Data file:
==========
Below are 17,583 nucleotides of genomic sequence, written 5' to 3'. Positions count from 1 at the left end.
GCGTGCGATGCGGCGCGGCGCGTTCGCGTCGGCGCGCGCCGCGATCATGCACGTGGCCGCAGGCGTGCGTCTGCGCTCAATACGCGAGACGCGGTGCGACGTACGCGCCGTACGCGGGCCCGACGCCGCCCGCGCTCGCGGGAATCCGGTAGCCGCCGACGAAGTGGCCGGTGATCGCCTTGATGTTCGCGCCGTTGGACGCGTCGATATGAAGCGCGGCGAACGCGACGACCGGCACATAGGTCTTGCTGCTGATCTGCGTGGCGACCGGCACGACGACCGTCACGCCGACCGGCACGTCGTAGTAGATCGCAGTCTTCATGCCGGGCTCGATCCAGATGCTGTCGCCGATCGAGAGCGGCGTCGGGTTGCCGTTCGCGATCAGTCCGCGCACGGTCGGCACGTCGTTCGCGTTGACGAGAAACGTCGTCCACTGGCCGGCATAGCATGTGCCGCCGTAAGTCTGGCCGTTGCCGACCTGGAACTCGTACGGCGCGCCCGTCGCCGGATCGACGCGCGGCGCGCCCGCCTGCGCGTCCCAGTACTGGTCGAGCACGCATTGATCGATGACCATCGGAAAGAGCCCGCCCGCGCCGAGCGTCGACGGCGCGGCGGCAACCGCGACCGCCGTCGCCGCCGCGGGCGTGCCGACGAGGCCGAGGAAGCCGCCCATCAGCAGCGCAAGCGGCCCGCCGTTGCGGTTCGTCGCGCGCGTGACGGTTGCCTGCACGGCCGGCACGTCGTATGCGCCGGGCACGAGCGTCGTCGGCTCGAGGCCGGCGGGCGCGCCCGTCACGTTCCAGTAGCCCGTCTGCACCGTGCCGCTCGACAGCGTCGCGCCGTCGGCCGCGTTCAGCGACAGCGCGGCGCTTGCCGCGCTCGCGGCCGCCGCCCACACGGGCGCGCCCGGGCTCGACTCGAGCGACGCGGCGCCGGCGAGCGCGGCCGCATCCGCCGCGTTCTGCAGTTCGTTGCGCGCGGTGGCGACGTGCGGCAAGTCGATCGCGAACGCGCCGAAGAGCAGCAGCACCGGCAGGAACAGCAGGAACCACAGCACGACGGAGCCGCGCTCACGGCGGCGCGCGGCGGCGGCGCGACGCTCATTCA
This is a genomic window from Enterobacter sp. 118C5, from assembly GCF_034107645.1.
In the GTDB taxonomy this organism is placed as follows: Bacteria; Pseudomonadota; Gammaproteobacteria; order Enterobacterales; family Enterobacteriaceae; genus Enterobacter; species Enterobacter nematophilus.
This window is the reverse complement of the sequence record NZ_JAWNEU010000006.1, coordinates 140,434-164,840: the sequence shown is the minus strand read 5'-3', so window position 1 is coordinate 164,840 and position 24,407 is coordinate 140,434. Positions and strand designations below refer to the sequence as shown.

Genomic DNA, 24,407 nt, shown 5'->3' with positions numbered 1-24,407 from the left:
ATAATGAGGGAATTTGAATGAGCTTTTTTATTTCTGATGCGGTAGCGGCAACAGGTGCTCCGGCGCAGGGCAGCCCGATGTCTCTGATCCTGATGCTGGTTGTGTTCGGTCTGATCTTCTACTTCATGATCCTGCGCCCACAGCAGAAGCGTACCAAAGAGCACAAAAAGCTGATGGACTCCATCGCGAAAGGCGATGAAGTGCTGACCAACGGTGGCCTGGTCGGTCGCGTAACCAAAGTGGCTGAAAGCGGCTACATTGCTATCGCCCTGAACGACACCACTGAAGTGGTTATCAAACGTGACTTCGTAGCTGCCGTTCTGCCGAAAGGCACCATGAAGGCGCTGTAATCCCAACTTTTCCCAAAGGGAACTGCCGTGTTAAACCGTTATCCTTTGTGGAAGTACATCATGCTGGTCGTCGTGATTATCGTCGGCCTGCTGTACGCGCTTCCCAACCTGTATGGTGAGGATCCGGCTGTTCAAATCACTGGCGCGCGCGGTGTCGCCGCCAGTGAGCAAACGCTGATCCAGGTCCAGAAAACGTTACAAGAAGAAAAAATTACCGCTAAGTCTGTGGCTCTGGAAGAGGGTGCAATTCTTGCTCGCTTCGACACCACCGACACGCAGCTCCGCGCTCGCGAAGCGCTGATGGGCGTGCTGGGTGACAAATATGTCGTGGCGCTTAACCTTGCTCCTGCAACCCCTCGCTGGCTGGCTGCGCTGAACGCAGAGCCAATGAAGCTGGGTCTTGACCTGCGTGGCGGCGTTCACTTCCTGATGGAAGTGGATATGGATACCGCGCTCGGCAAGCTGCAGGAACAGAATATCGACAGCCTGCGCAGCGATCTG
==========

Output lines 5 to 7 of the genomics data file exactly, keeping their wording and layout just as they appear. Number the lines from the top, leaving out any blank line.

This window is the reverse complement of the sequence record NZ_JAWNEU010000006.1, coordinates 140,434-164,840: the sequence shown is the minus strand read 5'-3', so window position 1 is coordinate 164,840 and position 24,407 is coordinate 140,434. Positions and strand designations below refer to the sequence as shown.

Genomic DNA, 24,407 nt, shown 5'->3' with positions numbered 1-24,407 from the left:
ATAATGAGGGAATTTGAATGAGCTTTTTTATTTCTGATGCGGTAGCGGCAACAGGTGCTCCGGCGCAGGGCAGCCCGATGTCTCTGATCCTGATGCTGGTTGTGTTCGGTCTGATCTTCTACTTCATGATCCTGCGCCCACAGCAGAAGCGTACCAAAGAGCACAAAAAGCTGATGGACTCCATCGCGAAAGGCGATGAAGTGCTGACCAACGGTGGCCTGGTCGGTCGCGTAACCAAAGTGGCTGAAAGCGGCTACATTGCTATCGCCCTGAACGACACCACTGAAGTGGTTATCAAACGTGACTTCGTAGCTGCCGTTCTGCCGAAAGGCACCATGAAGGCGCTGTAATCCCAACTTTTCCCAAAGGGAACTGCCGTGTTAAACCGTTATCCTTTGTGGAAGTACATCATGCTGGTCGTCGTGATTATCGTCGGCCTGCTGTACGCGCTTCCCAACCTGTATGGTGAGGATCCGGCTGTTCAAATCACTGGCGCGCGCGGTGTCGCCGCCAGTGAGCAAACGCTGATCCAGGTCCAGAAAACGTTACAAGAAGAAAAAATTACCGCTAAGTCTGTGGCTCTGGAAGAGGGTGCAATTCTTGCTCGCTTCGACACCACCGACACGCAGCTCCGCGCTCGCGAAGCGCTGATGGGCGTGCTGGGTGACAAATATGTCGTGGCGCTTAACCTTGCTCCTGCAACCCCTCGCTGGCTGGCTGCGCTGAACGCAGAGCCAATGAAGCTGGGTCTTGACCTGCGTGGCGGCGTTCACTTCCTGATGGAAGTGGATATGGATACCGCGCTCGGCAAGCTGCAGGAACAGAATATCGACAGCCTGCGCAGCGATCTG